There’s not a lot that a military man can’t do. A normal work day can push our bodies and minds past what others would think was their limit. To prepare for combat and the rigors of deployment, we run three, four, five or miles every morning. We go on hikes for miles in full loads – ninety pounds of gear – and our combat conditioning has us low crawling through mud and pulling ourselves over logs and walls on the obstacle course.
I knew one guy – a consummate Marine – who scored a perfect on all three of our metrics – Physical Fitness, Marksmanship and Combat Fitness – and who had a black belt in the Marine Corps Martial Art as well. He wasn’t merely impressive; he inspired everyone that knew him.
But he was thirty years old, and had been divorced twice.
This isn’t an easy subject to broach with someone, but he and I got to talking one day, and he told me that it took him two marriages to figure out what he was doing wrong: He wasn’t communicating with his wife. His partner never knew what he needed, so he never got what he needed. And because he was so closed off, he wasn’t learning what she needed – and wasn’t providing it to her.
We can never take our wives for granted. A happy marriage makes both spouses happier and stronger – and creates a better, more loving environment for children. Our wives sacrifice greatly for us. They move every three years, wait for years through our deployments and raise our children when we can’t be there because of mobilization or field training. Marriage is service – each spouse serving the other. In order to best serve our wives, we’ve got to open up to them.
Here are 6 ideas to help you start communicating better with your wife today.
- Understand that men are usually more future-oriented, and women are usually more present-oriented. In other words, military men tend to be people of action. Our wives are also certainly go-getters, but on the overall whole, many of them will tend to focus more on the journey, not the destination. If you’re looking at your marriage as though it were a set of goals – have kids, buy a home, save for retirement, etc, you can lose focus on the present, day-to-day reality of your marriage. Oftentimes, she’s focused on the relationship: spending quality time together, strengthening your bonds and connecting with each other. You’ve got to learn to speak to her in these terms, as well. If all of your conversations are about saving money, wanting to achieve some goal or just plain talking about work, you’re not being present with her.
- Spend more time listening and less time talking. By shutting your mouth and letting her talk – especially when the two of you are angry with each other – you’re communicating something very powerful to your wife: You’re telling her that you think her concerns are valid, and that you’re interested in why it is that she’s upset. This is one of the single most important things you can do to end a fight more quickly. Instead of trying to score points, tell her that you’re hearing what she’s saying. By setting the precedent, you can then make sure that your side of the story is heard – without it escalating into an interrupting-and-shouting match.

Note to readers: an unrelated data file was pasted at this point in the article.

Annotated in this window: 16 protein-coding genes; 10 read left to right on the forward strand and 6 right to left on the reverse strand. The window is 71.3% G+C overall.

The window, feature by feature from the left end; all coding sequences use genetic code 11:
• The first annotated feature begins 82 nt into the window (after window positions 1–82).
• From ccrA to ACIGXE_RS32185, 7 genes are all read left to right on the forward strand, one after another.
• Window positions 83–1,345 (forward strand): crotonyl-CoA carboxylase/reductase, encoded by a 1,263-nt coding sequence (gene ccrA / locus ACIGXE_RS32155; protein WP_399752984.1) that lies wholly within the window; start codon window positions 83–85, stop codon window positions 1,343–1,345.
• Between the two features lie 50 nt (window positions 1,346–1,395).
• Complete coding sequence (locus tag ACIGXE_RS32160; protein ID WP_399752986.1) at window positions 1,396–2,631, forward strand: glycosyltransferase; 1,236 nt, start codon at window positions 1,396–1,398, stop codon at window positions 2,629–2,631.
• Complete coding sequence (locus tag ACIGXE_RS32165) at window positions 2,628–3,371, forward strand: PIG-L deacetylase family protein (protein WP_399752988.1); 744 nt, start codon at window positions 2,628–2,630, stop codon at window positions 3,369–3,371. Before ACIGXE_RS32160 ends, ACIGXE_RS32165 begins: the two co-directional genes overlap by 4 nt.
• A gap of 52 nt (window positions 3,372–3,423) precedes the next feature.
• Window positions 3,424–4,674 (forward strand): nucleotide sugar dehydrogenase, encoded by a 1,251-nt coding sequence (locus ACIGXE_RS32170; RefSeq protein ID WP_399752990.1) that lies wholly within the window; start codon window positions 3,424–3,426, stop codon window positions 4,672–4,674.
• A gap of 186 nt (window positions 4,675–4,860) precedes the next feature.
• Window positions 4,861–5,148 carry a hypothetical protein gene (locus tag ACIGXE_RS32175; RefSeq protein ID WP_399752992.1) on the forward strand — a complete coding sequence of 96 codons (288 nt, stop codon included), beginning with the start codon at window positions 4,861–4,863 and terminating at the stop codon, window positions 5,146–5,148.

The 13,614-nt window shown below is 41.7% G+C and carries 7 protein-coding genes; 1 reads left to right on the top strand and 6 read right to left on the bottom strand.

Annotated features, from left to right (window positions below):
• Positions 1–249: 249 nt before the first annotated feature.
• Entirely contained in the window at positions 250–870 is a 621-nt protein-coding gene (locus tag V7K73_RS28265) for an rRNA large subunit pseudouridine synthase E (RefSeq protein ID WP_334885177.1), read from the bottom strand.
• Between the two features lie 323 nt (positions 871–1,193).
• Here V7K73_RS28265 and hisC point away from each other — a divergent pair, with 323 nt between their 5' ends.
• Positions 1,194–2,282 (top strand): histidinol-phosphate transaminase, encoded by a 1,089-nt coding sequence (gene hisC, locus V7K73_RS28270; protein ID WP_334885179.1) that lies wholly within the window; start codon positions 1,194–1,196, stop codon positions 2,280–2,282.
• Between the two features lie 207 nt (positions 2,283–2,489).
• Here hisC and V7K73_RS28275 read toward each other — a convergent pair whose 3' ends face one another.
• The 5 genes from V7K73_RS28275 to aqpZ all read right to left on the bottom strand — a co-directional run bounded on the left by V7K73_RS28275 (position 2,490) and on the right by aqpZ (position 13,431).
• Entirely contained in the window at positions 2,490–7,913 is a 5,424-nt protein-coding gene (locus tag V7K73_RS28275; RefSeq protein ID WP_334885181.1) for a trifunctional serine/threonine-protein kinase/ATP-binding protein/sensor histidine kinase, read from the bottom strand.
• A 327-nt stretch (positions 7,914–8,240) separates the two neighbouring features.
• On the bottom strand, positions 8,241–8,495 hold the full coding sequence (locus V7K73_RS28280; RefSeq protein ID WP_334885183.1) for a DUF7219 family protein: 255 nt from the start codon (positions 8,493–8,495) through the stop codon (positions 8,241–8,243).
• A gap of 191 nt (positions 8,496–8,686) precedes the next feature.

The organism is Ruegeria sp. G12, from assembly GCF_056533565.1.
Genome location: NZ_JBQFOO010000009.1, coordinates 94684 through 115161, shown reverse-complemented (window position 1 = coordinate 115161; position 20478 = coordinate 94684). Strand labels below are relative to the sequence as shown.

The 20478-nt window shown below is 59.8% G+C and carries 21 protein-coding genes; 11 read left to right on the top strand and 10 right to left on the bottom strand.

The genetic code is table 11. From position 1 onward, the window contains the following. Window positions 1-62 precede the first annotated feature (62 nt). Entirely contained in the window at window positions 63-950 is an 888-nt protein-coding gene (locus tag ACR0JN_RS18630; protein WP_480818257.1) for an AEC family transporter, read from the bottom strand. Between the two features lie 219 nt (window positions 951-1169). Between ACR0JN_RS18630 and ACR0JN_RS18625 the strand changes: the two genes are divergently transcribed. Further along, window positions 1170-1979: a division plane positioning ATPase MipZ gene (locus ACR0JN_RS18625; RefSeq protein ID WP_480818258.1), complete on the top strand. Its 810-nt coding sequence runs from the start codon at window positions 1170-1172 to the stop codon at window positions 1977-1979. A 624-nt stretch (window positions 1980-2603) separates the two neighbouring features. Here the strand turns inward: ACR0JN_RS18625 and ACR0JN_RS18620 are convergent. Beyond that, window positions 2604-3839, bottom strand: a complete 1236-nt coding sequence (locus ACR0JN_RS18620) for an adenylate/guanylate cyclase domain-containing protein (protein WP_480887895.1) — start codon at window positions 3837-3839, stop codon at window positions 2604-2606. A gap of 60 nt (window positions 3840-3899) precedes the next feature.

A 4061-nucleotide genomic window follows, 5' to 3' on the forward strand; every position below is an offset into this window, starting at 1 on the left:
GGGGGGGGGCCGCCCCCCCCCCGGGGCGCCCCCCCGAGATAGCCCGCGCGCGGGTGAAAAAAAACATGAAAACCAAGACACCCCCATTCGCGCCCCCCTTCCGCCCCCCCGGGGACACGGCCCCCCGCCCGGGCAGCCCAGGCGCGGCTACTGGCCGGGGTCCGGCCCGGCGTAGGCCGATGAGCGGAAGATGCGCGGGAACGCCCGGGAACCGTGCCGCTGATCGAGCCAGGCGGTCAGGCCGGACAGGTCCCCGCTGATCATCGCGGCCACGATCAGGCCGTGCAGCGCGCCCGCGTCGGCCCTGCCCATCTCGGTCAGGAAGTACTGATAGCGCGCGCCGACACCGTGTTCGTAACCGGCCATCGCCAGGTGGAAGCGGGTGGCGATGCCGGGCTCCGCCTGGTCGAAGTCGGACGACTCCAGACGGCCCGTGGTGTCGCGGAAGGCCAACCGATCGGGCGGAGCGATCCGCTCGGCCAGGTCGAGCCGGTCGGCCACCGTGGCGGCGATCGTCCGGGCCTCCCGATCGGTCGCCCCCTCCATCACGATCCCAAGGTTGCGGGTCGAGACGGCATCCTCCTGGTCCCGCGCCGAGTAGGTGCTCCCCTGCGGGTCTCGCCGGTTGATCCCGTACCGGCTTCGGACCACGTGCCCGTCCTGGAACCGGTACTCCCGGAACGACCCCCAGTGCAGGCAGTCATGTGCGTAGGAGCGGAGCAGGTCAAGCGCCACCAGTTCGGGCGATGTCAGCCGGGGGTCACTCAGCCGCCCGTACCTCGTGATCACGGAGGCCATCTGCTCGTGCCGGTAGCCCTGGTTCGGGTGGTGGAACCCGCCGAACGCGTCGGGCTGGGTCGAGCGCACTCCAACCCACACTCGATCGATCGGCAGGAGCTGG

- Set aside time to talk. Make a half hour available to her everyday to communicate about how your days have gone, things that are going on in your coworkers’ and friends’ lives and other casual topics of conversation. Also, be aware of your timing. If you have something really important to say to her, you might be burning with a desire to get it off your chest, but if dinner’s on the stove, the kids are running wild or she’s trying to rush out the door to get to her plans, she’s not going to be able to get into a serious conversation with you. Save it for when the time is right.
- Don’t dominate the conversation. A lot of us – especially those of us with some rank – get accustomed day in and day out to having people listen to us and accept our opinions. Your wife is not one of your Lance Corporals. She not only has every right to challenge your opinions, you should encourage her to do so, and do the same for her. That’s how we grow as human beings, and anyway, sitting around agreeing with someone all the time is plain boring. Also take into account that men are often in the habit of interrupting others much more than women, so when she’s talking, shut your mouth and let her finish. She’ll notice it – and appreciate it.
- Take interest in her interests. You don’t need to join one of her clubs or learn how to do her job, but if she’s coming home often and talking about subjects that are out of your depth, take a little time and research them. The Internet is wonderful for brushing up on a subject you’re not terribly familiar with; you’ve got all the world’s knowledge right there at the click of a mouse. Spend a half an hour on your lunch and instead of watching silly YouTube videos or playing FarmVille, read up on that new Zonta club she just joined, or pick up a book that she’s read recently that really grabbed her and knock out a few pages. You’ll stimulate your conversation with her and build common connections that will make your marriage livelier and more interesting.
- Speak honestly and from the heart. You’ve sworn to love and cherish this woman until the day you die. If you feel like there are things you can’t tell her, why are you even married? She’s your partner, and will be the one who sticks with you no matter what. Give her the trust she deserves, and the honesty that you would want from her.